There is Protein in my URINE!!!!
Last week at Senior Report, we discussed proteinuria and it’s management.
Measurement of proteinuria is an important diagnostic tool that helps with a wide range of clinical issues from detecting diabetic kidney disease to the diagnosis of nephrotic syndrome and its secondary causes. But why is it there and what does it all mean?
The Path of the Protein:
- The glomerulus is the first barrier reached it normally has no permeability to large proteins such as albumin and hemoglobin. Smaller molecular weight proteins such as light chains and myoglobin.
- The next stop is the renal tubule where these proteins are typically reabsorbed. This results in only a small amount of protein being excreted in the urine
Causes of Proteinuria: Glomerular vs Tubular vs Overflow!
- Glomerular Disease: Due to the breakdown of the glomerular filtration system at the level of the podocyte, fenestrated endothelial cells and basement membrane. Causes include: Minimal change disease, FSGS, Membranous Nephropathy, Diabetes Mellitus. Each have Primary and Secondary causes which is important but for another day
- Tubular Disease: Increased spilling of low molecular weight proteins can be due to damage to the renal tubular cells resulting in decreased reabsorption. These proteins may not be detected on a urine dipstick or be quantifiable using some lab techniques but signs of tubular damage may be seen during your work up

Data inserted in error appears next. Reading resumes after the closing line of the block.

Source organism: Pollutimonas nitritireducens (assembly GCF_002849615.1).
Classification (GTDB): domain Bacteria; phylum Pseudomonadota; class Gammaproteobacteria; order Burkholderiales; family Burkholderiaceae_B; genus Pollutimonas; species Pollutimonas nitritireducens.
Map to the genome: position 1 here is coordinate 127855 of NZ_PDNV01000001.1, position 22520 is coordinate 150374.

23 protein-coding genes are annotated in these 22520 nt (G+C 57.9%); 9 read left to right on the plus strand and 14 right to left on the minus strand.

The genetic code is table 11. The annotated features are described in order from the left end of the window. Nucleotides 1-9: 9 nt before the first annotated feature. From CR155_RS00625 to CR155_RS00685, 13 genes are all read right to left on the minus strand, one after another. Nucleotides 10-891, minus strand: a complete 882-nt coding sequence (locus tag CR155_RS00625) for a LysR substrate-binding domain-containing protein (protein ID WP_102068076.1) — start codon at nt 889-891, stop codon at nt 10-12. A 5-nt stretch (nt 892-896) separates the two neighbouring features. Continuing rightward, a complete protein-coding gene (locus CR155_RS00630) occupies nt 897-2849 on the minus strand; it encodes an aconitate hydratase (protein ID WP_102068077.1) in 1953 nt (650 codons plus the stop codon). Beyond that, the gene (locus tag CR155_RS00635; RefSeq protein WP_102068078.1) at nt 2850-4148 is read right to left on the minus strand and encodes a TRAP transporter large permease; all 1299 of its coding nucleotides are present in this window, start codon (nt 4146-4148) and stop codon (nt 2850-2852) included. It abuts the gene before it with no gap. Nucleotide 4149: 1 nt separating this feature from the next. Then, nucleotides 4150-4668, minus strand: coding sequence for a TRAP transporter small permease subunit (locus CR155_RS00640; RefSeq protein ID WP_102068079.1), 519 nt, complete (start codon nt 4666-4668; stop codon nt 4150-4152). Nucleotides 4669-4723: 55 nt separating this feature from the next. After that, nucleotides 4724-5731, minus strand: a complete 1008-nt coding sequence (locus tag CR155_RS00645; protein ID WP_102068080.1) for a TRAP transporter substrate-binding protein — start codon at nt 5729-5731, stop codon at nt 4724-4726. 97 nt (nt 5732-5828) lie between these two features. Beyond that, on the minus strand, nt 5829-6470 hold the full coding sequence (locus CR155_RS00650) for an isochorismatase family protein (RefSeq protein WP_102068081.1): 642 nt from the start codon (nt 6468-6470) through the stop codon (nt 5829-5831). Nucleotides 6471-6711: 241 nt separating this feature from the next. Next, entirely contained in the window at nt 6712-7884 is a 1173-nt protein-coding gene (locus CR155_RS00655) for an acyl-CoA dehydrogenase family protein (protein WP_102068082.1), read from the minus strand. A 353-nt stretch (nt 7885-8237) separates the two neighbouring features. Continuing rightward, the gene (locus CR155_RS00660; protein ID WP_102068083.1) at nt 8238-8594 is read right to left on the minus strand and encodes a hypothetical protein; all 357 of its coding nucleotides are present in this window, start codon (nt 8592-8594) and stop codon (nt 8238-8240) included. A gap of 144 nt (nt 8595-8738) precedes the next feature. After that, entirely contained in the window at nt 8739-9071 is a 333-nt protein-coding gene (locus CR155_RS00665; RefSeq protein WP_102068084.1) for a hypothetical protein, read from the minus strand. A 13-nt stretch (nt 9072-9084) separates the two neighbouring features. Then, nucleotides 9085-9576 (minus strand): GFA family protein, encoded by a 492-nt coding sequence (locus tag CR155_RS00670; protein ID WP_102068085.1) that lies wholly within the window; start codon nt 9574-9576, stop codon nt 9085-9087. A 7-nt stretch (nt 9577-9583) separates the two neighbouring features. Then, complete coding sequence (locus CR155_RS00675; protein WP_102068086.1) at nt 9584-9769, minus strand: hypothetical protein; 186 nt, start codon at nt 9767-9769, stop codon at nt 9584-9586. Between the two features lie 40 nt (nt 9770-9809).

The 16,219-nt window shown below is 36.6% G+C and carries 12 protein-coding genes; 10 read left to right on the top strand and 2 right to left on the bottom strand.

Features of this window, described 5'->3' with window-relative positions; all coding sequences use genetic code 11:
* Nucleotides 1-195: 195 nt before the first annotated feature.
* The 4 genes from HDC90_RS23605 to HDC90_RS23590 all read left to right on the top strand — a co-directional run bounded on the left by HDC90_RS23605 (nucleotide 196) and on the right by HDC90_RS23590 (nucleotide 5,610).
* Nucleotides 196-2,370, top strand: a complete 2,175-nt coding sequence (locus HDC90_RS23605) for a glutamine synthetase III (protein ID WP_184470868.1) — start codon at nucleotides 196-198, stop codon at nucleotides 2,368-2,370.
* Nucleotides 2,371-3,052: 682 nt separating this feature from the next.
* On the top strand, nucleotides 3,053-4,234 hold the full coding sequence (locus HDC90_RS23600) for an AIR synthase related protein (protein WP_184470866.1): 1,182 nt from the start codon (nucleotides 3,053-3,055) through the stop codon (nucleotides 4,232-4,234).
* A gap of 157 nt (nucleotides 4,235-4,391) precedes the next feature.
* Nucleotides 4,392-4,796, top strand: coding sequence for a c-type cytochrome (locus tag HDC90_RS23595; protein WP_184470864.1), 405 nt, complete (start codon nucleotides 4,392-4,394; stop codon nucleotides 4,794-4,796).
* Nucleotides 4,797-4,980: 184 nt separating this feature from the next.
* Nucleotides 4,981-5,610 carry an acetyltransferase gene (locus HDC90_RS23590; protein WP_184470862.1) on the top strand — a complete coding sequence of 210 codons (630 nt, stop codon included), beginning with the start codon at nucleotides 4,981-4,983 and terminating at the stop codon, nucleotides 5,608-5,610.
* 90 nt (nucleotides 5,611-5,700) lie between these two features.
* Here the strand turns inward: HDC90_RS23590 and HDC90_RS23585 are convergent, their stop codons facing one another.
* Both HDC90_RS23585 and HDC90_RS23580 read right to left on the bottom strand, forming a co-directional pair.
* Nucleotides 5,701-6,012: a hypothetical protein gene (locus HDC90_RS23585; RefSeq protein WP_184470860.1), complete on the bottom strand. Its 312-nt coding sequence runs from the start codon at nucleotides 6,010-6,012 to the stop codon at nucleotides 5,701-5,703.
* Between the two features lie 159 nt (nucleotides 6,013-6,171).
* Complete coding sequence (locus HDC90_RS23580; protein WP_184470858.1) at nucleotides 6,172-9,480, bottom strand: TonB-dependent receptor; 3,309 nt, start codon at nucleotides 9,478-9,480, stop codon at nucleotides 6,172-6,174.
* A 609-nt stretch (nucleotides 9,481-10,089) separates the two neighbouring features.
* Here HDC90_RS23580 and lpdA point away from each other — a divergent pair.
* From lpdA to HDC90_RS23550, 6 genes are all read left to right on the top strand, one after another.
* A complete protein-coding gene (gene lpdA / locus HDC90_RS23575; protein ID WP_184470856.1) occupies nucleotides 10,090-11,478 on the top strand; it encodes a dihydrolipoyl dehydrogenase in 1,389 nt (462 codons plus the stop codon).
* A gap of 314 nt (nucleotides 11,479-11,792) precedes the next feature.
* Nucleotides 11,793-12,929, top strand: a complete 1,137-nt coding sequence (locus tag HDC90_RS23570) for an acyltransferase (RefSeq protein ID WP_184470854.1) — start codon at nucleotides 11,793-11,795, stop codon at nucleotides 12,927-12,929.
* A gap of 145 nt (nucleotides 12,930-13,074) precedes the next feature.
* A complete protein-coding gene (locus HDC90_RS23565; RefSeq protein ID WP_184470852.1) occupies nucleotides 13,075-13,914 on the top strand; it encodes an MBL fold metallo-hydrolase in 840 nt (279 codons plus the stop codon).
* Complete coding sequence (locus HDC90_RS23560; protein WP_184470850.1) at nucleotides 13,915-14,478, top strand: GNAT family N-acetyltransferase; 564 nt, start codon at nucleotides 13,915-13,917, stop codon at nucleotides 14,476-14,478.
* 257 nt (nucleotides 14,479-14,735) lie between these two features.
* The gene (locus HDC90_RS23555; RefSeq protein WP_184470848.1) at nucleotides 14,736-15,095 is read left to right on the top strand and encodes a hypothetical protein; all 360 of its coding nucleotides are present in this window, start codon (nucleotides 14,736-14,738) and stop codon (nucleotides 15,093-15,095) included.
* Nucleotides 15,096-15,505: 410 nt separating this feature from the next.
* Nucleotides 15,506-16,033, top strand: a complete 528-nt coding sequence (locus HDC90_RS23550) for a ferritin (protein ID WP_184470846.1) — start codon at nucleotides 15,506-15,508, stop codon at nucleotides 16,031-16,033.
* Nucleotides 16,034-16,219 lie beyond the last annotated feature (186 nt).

- Overflow: Due to over production of low molecular weight proteins. Etiologies include: light chains from multiple myeloma and myoglobin in rhabdomyolysis
Measurement of Urine Protein:
Not all are created equal… Some are great screening tools while not accurate for diagnostic or quantification purposes. It’s important that these studies are repeated to rule out transient proteinuria.
-Conventional Spot Urine Dipstick: Sensitive to large amounts of urine protein - specifically albumin will be positive for microalbuminuria (Positive >300 mg/24 h)
- Albumin Specific Urine Dipstick: More sensitive ; can detect microalbuminuria (>30mg /24hrs)
- Spot Albumin or Protein to Creatinine Ratio: Created because of the difficulty collecting 24 hour urine protein. Difficulty lies in variations during time of day. Patients should give several samples taken on different days at the same time. It is also important that creatinine excretion is approximately 1 gram in order for the ratio to correlate with 24hr urine. If done appropriately ratio of >3-3.5 grams represents nephrotic range proteinuria.
- 24 hour urine protein: Should be collected starting after a complete void of urine in the morning and end the following morning including the AM void. “The Gold Standard” in evaluating proteinuria.
Evaluation of Urine:
Once proteinuria is determined, the cause can be further elucidated by examining urine for casts or performing urine protein electrophoresis looking for the light molecular weight proteins. Other lab work including albumin and lipid panel can complete your diagnosis of nephrotic syndrome. While investigations into secondary causes with HgbA1c, Auto antibodies and viral serology’s can help guide cause and future treatment.
So much more to talk about when it comes to urine and protein but knowing how to evaluate the labs and classify the type and cause can get you a long way towards helping your patient. More to come stay tuned!